Legislative Announcements

 


Republican Tax Reform Effort Moves Ahead

Update provided by Meguire Whitney

On Nov. 9, after a four-day markup, the House Ways & Means Committee voted 24-16, along party lines, to send the Republican-led tax reform bill to the House floor.  The bill emerged from the markup largely intact, although Democrats forced votes on several provisions, including restoring advanced refunding bonds and the production tax credit for wind energy.  Democrats also attempted to repeal the so-called “Cadillac tax” on high cost health plans.  All Democratic amendments were voted down or withdrawn.

While the bill does not change the tax exemption for municipal bond interest, it effectively eliminates advanced refunding bonds, which allow municipal utilities to refinance bonds at lower interest rates.  Additionally, the bill eliminates the tax credit for electric vehicles, undermines the value of the production tax credit for wind, and eliminates the permanent investment tax credit for solar.  It would, however, provide an extension for the nuclear production tax credit sought by NWPPA and others.

Speaker Paul Ryan (R-WI) intends to bring the bill to vote of the full House sometime next week.

Meanwhile, the Senate Finance Committee released a summary of its proposal on Nov. 9.  The bill also eliminates advanced refunding bonds, but does not make changes to the wind credit or the electric vehicle credit.  Unfortunately, it does not include the nuclear PTC.  NWPPA sent a note to Western Republican members of the Senate Finance Committee urging that provision’s inclusion, and hopes to see it included before final passage.  The Committee intends to mark up the bill the week of Nov. 13.


Hydropower Bill Passes the House

Update provided by Meguire Whitney

On Nov. 8, the House passed H.R. 3043, the Hydropower Modernization Act, by a 257-166 vote. Sponsored by Rep. Cathy McMorris Rodgers, (R-WA), the bill designates the Federal Energy Regulatory Commission (FERC) as the lead agency for hydropower permitting, includes hydropower in the federal definition for renewable energy, and streamlines hydropower licensing by allowing FERC to set a schedule for federal approvals. The National Hydropower Association said that the passage of the bill is a “significant step forward” that ensures the stability of the grid.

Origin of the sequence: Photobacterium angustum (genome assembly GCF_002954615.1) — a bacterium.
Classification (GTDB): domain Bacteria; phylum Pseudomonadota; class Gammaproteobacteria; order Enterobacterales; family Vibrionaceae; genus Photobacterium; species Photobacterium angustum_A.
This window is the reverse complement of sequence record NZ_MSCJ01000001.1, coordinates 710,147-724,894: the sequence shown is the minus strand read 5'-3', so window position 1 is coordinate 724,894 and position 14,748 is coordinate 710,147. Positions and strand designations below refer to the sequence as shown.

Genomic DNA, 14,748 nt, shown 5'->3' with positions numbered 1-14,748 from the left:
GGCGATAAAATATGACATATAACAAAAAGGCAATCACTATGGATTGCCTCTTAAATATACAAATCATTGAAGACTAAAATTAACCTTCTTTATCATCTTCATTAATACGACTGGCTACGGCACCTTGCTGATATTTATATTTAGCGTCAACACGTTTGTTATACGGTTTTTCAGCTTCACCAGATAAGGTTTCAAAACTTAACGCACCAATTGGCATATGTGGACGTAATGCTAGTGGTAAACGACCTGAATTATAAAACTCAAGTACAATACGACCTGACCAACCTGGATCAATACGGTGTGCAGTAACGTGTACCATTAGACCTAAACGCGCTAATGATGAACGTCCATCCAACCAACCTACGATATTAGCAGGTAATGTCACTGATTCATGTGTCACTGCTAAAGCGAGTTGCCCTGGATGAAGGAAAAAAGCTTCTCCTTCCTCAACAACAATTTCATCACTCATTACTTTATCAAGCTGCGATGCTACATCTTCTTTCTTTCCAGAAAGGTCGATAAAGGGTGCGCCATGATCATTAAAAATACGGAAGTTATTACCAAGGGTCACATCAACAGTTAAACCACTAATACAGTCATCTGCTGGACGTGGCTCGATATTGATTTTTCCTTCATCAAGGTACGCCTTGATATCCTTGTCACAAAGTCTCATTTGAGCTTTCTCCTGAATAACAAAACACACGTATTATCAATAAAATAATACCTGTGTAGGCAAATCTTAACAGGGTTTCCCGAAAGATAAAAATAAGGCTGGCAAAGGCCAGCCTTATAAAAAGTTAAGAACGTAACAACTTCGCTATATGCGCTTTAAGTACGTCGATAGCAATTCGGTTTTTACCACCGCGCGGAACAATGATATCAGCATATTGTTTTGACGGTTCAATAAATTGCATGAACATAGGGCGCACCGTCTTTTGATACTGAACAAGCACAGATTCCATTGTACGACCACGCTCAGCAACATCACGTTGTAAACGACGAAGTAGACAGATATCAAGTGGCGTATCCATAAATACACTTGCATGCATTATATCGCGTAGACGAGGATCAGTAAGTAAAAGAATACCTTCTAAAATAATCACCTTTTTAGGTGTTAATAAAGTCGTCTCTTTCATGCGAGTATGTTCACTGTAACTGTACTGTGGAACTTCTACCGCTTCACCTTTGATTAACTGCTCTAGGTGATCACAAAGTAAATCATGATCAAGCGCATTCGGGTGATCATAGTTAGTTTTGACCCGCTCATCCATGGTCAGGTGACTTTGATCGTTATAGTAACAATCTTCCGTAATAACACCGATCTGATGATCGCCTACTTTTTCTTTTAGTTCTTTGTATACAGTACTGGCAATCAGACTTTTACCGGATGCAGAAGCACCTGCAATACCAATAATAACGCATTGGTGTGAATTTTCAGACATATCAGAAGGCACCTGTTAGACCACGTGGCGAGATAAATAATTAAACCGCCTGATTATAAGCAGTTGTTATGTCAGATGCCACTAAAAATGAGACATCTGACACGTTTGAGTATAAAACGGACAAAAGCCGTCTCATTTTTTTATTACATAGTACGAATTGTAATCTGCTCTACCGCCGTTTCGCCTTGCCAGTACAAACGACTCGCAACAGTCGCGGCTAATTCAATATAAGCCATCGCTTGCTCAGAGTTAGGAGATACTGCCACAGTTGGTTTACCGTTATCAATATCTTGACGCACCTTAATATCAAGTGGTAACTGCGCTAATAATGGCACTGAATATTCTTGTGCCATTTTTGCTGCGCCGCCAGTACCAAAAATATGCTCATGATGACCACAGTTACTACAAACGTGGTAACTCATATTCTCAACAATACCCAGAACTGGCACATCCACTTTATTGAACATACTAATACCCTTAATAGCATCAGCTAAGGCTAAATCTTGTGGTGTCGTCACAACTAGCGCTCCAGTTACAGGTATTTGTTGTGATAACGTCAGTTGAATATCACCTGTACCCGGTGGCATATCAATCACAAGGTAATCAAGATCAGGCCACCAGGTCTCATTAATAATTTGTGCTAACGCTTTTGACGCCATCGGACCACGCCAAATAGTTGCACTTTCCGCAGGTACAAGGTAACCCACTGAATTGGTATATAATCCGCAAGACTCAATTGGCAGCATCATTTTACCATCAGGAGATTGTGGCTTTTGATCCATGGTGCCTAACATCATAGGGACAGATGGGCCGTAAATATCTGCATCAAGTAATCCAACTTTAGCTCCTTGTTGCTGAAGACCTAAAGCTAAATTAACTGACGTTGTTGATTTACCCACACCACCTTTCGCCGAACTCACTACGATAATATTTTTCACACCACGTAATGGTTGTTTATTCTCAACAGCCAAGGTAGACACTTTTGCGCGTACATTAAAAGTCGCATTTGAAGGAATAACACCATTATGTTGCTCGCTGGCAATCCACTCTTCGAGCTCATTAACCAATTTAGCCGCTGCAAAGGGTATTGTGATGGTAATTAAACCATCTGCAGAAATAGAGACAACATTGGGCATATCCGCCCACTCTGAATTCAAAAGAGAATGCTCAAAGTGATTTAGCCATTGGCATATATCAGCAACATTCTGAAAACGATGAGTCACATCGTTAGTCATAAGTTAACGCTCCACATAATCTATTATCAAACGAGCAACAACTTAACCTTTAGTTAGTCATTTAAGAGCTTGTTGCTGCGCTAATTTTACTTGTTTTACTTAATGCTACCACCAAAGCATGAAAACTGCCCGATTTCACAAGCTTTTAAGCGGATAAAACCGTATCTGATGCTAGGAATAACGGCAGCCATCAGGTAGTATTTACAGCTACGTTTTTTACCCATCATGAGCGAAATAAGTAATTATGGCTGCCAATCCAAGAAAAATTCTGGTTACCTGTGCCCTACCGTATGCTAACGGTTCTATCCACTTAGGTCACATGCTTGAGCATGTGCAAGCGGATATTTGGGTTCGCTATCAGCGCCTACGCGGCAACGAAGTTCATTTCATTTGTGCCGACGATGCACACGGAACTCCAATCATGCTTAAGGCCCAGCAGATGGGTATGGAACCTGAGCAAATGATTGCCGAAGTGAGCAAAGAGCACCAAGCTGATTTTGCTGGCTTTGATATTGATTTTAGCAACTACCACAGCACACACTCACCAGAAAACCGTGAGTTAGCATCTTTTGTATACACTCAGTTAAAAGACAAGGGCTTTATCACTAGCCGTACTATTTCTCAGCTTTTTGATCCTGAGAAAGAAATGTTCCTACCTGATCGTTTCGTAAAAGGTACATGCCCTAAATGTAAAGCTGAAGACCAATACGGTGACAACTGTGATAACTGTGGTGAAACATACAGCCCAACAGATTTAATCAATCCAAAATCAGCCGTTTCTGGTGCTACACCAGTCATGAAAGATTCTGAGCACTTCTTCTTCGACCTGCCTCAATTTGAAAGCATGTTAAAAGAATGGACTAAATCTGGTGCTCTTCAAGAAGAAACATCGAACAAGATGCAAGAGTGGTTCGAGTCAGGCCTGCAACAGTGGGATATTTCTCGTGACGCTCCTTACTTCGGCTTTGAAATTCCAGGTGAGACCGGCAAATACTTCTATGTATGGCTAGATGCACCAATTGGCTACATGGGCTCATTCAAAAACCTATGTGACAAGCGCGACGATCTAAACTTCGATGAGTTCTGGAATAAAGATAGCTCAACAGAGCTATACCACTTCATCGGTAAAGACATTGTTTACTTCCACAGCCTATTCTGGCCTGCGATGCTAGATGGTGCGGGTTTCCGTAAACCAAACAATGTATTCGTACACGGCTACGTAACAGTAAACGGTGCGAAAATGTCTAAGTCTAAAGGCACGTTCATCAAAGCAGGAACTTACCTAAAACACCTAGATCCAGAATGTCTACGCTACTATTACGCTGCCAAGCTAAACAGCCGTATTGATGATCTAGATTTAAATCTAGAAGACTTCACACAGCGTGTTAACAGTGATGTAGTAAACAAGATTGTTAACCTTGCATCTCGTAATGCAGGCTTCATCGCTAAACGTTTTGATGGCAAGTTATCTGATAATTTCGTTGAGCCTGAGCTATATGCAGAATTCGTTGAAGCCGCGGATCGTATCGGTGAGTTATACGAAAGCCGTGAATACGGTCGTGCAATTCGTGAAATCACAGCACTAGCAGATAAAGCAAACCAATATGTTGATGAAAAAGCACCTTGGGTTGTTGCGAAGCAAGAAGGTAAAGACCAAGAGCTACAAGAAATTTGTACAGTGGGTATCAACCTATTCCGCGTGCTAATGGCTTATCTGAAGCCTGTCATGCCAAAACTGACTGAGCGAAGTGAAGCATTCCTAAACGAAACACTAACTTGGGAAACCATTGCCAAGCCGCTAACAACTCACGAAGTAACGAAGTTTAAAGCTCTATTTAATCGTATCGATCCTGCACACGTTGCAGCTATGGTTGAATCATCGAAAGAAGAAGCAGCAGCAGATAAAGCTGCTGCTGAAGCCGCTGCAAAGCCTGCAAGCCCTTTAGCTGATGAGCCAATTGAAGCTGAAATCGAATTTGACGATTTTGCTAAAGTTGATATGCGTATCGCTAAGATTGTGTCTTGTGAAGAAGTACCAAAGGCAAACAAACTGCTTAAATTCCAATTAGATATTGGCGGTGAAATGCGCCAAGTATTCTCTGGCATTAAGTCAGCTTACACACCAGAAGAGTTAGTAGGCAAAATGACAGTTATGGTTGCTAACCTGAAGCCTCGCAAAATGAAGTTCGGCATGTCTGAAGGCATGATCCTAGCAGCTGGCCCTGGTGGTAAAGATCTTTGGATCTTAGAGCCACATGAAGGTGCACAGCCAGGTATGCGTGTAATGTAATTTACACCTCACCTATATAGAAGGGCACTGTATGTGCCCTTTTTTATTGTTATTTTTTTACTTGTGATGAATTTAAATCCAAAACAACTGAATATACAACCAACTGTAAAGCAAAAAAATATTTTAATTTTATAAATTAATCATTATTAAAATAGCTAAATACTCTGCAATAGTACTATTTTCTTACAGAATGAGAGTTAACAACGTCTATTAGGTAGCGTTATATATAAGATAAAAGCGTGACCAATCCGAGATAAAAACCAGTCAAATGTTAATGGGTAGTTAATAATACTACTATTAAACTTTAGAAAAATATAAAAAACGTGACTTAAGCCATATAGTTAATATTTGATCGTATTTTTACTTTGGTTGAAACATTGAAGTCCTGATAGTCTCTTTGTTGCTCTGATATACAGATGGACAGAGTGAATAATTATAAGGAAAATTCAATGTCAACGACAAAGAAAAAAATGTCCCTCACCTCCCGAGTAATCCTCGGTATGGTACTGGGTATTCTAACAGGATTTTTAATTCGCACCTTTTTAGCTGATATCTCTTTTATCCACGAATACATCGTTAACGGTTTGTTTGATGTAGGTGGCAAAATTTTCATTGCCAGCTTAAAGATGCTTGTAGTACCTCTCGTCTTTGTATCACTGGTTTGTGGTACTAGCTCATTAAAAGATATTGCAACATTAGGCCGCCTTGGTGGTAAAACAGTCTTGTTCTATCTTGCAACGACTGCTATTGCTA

Environmentalists and some Democrats expressed concern that the bill diminishes the role of state resource agencies, and the House Energy & Commerce Committee searched for a bipartisan compromise after passing the bill by a voice vote in committee. However, such a compromise never materialized before the bill passed the House floor, and the bill passed mostly along party lines with only twenty-six Democrats supporting it (Reps. Kurt Schrader (D-OR), Jerry McNerney (D-CA), and Jim Costa (D-CA) were among them).

NWPPA has long advocated for hydropower licensing reform and made a final push for Democratic support before the bill moved to the floor.  NWPPA members were called to action to contact staff for their representatives as the bill was considered.

The bill now moves to the Senate floor, where chances of action on this measure as a stand-alone bill are slim. A bipartisan version of hydropower licensing reform is included in S. 1460, the Senate energy bill, which is awaiting consideration but not expected to advance this year.


House Holds Hearing on the Future of the Energy Star Program

Update provided by Meguire Whitney

On Nov. 7, the House Energy and Commerce Subcommittee on Energy held a hearing to consider reforms to the Environmental Protection Agency’s (EPA) Energy Star program. Energy Star is a voluntary program that consumers and businesses can use to make decisions regarding energy efficiency products. Since its inception in 1992, the EPA has been the lead agency for developing guidelines and standards for the program.  The discussion draft of the “Energy Star Reform Act of 2017” proposes making the Department of Energy (DOE) the lead agency while giving them the power to bring in the EPA as needed, among other things.